Sevenoaks railway accident
|Sevenoaks railway accident|
The derailed locomotive on its side.
|Date||24 August 1927|
|Location||near Sevenoaks railway station|
|Rail line||South Eastern Main Line|
|Cause||Derailment of locomotive|
|List of UK rail accidents by year|
The Sevenoaks railway accident occurred on 24 August 1927 between Dunton Green railway station and Sevenoaks railway station. The Southern Railway's afternoon express from Cannon Street to Deal left London at 5pm, in charge of River Class tank engine No 800 River Cray. Several passengers later recounted that from time to time the train seemed to roll excessively on fast curves. As it passed through Pollhill Tunnel at 60 mph the rocking became violent and the train derailed past Dunton Green railway station. Unfortunately, the line at that point is in a cutting which is spanned by a bridge carrying Shoreham Lane. The cab of the locomotive struck the bridge and the engine was turned it on its side across the cutting. The leading coaches piled up against it, killing 13 and injuring many more. Railway engineer Brigadier-General Archibald Jack was a survivor of the crash.
John Wallace Pringle, Chief Inspecting Officer of Her Majesty's Railway Inspectorate conducted the inquiry in person. Following the accident, the Southern Railway withdrew all the remaining 'River' class tank engines, which caused a public sensation at the time. Other drivers testified about the instability of the class and it emerged that one locomotive had previously derailed at speed, though it had miraculously re-railed itself. The engines' high centre of gravity, their hard springing, and the tendency for the water in the side tanks to surge, all caused the engines to roll dangerously at speed, so much so that in this accident the nearside wheels had lifted.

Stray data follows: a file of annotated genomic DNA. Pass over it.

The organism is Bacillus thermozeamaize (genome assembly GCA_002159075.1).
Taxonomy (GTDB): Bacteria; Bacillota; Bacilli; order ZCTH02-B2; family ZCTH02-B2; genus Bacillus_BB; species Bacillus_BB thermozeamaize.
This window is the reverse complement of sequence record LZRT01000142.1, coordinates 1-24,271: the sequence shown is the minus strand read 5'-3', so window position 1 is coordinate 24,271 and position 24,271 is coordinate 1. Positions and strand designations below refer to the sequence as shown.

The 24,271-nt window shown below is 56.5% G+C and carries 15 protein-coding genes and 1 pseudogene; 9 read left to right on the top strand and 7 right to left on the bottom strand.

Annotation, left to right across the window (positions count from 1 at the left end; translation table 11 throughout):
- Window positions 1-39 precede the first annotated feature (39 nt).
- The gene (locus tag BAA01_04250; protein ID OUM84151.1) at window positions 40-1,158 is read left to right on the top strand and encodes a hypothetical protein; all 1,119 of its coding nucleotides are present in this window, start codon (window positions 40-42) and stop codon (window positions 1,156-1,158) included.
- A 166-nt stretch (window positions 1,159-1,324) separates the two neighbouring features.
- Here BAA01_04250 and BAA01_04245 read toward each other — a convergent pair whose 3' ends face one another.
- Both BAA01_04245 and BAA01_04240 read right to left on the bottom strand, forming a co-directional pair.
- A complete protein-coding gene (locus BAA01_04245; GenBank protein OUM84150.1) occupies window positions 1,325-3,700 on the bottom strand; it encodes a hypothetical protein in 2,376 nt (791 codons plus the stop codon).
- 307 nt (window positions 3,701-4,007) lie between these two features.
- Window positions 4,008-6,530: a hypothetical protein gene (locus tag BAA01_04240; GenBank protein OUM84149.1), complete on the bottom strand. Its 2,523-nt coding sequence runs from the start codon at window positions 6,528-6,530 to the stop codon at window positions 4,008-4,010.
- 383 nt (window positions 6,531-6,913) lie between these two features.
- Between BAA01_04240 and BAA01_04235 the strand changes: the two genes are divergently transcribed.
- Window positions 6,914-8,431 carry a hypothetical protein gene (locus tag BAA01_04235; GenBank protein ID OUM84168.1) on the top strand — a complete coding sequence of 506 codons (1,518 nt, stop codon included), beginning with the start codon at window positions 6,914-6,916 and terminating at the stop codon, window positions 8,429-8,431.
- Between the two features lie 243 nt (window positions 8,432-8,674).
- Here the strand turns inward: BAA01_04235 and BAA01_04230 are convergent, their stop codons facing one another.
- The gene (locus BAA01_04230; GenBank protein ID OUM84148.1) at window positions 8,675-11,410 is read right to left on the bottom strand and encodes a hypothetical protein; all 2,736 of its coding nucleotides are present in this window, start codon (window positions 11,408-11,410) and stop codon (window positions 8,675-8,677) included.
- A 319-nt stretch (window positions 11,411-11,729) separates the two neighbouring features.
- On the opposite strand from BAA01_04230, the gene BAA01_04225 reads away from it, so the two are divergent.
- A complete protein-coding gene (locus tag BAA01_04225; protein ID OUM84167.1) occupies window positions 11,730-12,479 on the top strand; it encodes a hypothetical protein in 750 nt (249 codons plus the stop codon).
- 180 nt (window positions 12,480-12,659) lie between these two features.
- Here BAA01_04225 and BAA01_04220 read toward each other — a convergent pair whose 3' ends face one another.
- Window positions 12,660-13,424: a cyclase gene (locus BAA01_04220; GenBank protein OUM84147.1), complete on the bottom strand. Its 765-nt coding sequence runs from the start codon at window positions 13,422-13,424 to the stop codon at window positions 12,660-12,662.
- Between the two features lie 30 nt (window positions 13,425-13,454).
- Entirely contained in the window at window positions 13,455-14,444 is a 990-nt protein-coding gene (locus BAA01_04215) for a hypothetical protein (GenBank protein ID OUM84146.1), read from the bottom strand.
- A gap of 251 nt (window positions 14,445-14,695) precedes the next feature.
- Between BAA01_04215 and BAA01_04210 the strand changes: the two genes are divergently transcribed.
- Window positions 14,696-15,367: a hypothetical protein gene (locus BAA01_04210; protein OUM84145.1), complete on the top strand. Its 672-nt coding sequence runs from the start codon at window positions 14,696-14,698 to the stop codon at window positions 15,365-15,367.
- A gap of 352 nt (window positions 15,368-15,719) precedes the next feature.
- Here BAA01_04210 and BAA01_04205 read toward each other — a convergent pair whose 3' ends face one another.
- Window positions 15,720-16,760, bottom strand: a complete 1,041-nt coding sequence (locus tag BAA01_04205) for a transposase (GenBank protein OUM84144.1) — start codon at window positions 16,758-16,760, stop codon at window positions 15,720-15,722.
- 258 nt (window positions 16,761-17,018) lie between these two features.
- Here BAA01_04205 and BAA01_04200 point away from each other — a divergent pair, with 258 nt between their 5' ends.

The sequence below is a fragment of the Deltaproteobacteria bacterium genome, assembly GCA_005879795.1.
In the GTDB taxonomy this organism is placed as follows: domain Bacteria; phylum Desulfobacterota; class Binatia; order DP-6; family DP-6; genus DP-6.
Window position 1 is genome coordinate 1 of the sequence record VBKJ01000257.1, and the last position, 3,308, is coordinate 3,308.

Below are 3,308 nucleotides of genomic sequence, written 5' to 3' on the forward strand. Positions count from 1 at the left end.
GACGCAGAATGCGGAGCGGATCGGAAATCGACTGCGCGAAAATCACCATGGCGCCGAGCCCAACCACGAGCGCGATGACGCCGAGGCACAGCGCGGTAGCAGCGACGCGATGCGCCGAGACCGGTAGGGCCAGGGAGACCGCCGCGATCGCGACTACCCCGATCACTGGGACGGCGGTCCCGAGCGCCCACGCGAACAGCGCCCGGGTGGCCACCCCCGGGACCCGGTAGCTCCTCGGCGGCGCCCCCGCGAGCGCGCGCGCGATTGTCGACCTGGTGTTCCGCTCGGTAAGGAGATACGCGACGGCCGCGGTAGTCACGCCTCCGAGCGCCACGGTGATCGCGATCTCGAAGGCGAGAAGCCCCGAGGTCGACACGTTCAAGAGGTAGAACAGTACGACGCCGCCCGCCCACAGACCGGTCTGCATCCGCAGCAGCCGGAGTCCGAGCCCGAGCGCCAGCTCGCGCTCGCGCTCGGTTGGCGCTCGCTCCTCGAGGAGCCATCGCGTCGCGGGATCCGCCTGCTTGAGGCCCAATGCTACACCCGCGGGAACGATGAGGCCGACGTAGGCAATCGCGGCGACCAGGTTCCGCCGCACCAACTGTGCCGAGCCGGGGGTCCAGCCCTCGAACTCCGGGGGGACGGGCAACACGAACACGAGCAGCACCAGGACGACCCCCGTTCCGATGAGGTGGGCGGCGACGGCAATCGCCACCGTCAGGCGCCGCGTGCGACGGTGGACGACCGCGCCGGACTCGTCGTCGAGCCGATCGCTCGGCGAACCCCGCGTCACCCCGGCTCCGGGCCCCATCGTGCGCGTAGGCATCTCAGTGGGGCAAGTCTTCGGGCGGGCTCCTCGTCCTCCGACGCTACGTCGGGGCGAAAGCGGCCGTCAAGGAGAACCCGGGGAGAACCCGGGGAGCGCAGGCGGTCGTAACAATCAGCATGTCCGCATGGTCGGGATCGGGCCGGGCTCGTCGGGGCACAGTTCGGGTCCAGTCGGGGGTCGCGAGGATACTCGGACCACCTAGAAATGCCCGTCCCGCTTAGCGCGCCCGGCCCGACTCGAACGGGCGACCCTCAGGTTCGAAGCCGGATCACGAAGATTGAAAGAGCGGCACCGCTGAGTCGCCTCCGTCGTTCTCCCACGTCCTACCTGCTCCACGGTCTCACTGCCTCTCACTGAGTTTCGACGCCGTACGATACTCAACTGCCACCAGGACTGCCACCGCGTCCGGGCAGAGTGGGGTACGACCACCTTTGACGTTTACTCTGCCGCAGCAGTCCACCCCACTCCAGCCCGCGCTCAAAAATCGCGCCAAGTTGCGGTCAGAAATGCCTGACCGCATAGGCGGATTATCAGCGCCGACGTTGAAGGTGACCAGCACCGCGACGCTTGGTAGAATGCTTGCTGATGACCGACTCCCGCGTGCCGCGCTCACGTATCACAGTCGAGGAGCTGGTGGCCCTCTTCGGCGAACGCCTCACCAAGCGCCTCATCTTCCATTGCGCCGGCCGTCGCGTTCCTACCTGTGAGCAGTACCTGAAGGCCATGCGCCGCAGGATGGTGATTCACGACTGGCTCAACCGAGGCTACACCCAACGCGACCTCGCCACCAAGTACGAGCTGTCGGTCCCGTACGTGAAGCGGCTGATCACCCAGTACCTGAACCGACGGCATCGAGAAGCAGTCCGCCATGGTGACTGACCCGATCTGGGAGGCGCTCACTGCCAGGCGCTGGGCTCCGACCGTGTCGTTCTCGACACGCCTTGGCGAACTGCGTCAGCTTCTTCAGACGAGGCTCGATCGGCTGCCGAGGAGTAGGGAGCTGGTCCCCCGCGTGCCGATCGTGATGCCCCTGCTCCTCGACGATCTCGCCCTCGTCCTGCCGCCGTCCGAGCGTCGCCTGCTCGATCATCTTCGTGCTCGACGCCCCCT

Trials carried out after the accident showed that the design behaved well when running at 85 mph on the Great Northern main line out of King's Cross, indicating that an indifferent permanent way was partly responsible for the instability of the locomotives. However, before the results of the trials had been published, all River class engines had been rebuilt, becoming the first 20 of the SR U class 2-6-0 tender engine design.
- "Inspecting Officers (Railways) - Pringle, (Sir) John Wallace". SteamIndex. Retrieved 2011-07-10.
- Rolt, L.T.C.; Kichenside, Geoffrey (1982) . Red for Danger (4th ed.). Newton Abbot: David & Charles. pp. 89–91. ISBN 0-7153-8362-0.